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'Thank You, TLC, for My New Mouth'

Sakhile is a valued member of The Luke Commission. He counsels HIV patients. He drives wherever TLC sends him. He works hard and leads quietly. However, and it’s a big “however,” he looks sad, a little withdrawn.
 
That’s what appearances can do. Confuse who the inner person is. 

But all that has changed for Sakhile, as dental assistance has been offered to the ever-growing TLC staff.
 
A member of TLC team, who worked as a dental assistant in the US for 15 years, began examining teeth, one person at a time. It’s part of the staff wellness program. Years ago, a dentist volunteered a short stint and left his tools when he returned to his American practice. At the same time, a local Swaziland partner received a dental chair he was unable to use. Now all this equipment has been incorporated into TLC's program. God’s provision in God’s timing…
 
“We can pull teeth, but with so many of our staff being young adults, we desire to save the teeth we can,” said Amannda Tuinstra.

 

Sakhile stands outside TLC’s counseling Room 4 at an outreach. Back then, he did not smile big or often because of his teeth.


Enter Sakhile Hlophe, age 32, with a mouthful of issues that he first noticed in 2011, but admits probably started long ago. Front teeth problems were particularly noticeable. Sakhile stopped smiling (unless someone asked him to for a photo).
 
“But when you don’t smile, people think you are something you are not,” he said.
 
“I didn’t think they could be fixed,” Sakhile said. “My mother even told me to pull them out.” Recently, he went to a dental clinic on his day off with that intention, but it was closed.

 

Sakhile is all smiles today.


Then TLC got involved. Amannda accompanied Sakhile to appointments in Mbabane and Manzini, Swaziland’s two main cities. They consulted available dentists. One recommended extraction; another suggested keeping the teeth.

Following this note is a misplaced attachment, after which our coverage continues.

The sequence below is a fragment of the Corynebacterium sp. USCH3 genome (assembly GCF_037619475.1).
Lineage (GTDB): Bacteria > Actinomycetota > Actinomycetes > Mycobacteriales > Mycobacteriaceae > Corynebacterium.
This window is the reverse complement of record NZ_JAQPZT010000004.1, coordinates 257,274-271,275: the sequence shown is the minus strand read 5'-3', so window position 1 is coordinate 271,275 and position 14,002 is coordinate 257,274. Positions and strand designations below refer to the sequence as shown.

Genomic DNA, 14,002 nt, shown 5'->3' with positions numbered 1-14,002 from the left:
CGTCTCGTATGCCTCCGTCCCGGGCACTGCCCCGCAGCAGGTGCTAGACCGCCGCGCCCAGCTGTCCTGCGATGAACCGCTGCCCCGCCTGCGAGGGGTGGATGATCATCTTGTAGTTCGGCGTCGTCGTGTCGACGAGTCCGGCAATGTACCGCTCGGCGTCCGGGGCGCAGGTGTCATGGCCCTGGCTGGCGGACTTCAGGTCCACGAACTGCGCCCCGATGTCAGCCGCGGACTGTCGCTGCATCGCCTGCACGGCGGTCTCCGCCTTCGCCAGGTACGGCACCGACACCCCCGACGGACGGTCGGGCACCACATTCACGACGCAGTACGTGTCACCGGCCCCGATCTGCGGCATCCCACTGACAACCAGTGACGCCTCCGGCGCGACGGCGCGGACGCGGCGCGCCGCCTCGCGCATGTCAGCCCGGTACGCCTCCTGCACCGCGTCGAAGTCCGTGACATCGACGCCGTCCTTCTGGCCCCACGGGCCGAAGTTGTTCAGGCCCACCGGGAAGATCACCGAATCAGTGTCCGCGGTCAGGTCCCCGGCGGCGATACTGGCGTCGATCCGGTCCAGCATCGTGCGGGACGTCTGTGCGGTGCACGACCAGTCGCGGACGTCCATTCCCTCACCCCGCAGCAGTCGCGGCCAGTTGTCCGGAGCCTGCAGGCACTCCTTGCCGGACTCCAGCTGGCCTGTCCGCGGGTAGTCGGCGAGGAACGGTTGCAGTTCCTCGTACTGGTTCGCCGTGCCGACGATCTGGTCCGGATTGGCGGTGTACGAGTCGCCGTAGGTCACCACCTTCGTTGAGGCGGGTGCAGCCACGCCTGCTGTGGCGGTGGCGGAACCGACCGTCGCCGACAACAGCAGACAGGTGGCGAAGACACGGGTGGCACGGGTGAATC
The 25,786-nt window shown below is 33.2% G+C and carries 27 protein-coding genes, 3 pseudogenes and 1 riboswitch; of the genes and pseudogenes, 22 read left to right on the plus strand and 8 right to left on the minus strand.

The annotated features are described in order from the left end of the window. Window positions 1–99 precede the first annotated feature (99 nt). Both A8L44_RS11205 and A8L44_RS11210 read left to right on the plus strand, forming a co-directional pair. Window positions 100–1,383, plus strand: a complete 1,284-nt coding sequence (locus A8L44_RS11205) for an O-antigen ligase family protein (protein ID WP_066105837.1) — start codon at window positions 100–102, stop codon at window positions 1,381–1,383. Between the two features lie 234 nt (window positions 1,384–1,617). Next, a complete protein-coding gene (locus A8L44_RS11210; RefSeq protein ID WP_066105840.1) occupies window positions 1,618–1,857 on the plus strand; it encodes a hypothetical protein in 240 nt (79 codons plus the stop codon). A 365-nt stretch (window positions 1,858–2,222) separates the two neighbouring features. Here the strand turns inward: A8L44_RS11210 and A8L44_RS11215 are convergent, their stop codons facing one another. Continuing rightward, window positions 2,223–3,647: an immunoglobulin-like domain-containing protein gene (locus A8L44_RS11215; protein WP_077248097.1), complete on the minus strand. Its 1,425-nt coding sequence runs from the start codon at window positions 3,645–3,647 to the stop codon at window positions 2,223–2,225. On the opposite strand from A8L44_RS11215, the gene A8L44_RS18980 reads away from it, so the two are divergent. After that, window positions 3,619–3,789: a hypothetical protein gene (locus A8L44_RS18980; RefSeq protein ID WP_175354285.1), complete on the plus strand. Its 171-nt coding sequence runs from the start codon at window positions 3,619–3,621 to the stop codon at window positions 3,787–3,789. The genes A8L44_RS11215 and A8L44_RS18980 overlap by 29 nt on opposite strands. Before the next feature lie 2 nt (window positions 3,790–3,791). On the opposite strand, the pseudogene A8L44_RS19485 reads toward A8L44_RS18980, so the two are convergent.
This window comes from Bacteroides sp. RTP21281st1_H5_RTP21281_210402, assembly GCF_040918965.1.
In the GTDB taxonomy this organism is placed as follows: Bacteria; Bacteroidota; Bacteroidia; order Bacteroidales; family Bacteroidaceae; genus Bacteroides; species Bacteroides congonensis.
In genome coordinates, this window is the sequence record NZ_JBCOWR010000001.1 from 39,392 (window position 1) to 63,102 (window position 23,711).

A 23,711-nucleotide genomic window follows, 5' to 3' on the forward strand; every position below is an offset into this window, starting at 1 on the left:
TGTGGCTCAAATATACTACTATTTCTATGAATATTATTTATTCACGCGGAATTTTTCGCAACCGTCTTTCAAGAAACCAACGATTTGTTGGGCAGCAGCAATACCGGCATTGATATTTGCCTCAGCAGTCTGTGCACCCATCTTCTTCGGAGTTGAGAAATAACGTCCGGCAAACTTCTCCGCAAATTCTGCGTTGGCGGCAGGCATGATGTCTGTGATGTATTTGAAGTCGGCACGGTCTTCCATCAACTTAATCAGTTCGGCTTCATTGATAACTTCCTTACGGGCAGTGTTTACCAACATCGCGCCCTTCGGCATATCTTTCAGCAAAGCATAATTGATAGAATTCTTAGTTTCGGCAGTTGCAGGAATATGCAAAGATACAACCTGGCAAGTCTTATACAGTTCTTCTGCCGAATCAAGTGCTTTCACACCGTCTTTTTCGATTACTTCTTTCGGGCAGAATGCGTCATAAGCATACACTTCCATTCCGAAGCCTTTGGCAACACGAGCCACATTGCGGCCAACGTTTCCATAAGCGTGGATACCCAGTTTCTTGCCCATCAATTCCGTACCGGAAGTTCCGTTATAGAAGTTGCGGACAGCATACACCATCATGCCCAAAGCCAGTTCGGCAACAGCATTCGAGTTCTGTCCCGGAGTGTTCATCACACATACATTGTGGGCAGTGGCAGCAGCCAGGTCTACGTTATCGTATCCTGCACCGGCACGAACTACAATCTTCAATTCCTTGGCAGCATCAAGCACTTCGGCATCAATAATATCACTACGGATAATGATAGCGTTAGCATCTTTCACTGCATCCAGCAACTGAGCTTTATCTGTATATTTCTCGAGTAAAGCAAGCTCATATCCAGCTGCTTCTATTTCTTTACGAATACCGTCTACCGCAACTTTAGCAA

“Could you give a discount to our staff?” asked Amannda. “We have a staff of over 100 who may need dental work.”
 
“Write me a proposal,” he said, as he nodded his head “yes.”
 
“It’s divine intervention, for sure,” said Amannda, “and reminds me not to ignore the nudging of the Holy Spirit.”
 
Diagnosis, consultation, investigation, prayer, three root canals and three crowns later, Sakhile is a new man.
 

Sakhile smiles with his young friends, Hosanna VanderWal and Kruz Tuinstra.


“To me it’s like I’m dreaming,” he said a couple days post treatment. “I’m a different person. Now I can smile and laugh like everyone else, and I’m still young.”
 
Sakhile continued, “These teeth are like precious stones to me. Now I will care for them. I did not do that before. I’m very grateful to TLC for helping me.”
 
When the details are worked out, TLC will pay a portion of the cost, as will the staff member. Amannda said Sakhile had no infections, “which was unusual in a mouth so compromised.” He still may need another root canal on a back tooth, as well as four or five cavities filled.
 
After the dentist was done doing the three root canals in one appointment, Sakhile sat down by Amannda. The dentist told him, “Go look in the mirror.”
 
Gingerly, Sakhile approached the mirror. “He looked, and then started smiling, bigger and bigger, tilting his head back and forth, looking at his mouth at different angles, all the while smiling, not just with his mouth but with his eyes,” Amannda said, herself smiling as she told the story.

“It’s thrilling to work under a leadership that cares for their staff like this,” she added.

No more need to be sad. The smile says it!

 
A TLC employee for two years, Sakhile is not married, has no girlfriend or children. He would like to be married, though. “I’m praying about a wife,” he said.
 
Before he came to The Luke Commission, Sakhile volunteered at a hospital and packed wood for the forest industry. He earned his driver’s license three years ago.
 
His father died in 2013 from diabetes complications. His mother lives with his four brothers. Sakhile takes her money and food every month when he’s paid.
 
“TLC has changed my life,” he said, even before dental treatment. “I’ve learned many things – to speak the truth and not lie, to keep a standard and not take shortcuts.”
 
He appreciates discipleship meetings with the staff every Thursday morning and Bible studies Sunday evenings. “I have not been very devoted to Jesus, but I want to know Him better.”
 
Counseling those who have tested for HIV at TLC outreaches is “difficult, but I enjoy it. They need to know how to live and stay HIV negative.” He also has learned to take x-rays in Room 4.
 
Sakhile especially likes being a conductor on one of the buses that picks up eye patients to bring them to the Miracle Campus for vision treatment and cataract surgery.
 
“We go right to their homesteads if they don’t meet the bus,” smiled, yes smiled, Sakhile. “Some make excuses why they can’t come. It’s not that they don’t want help. They’re just used to sitting at home and don’t want to travel. When we find them, they say ‘Now that you’re here, I can go.’ We just don’t give up, and they know they can trust The Luke Commission.”

by Janet Tuinstra

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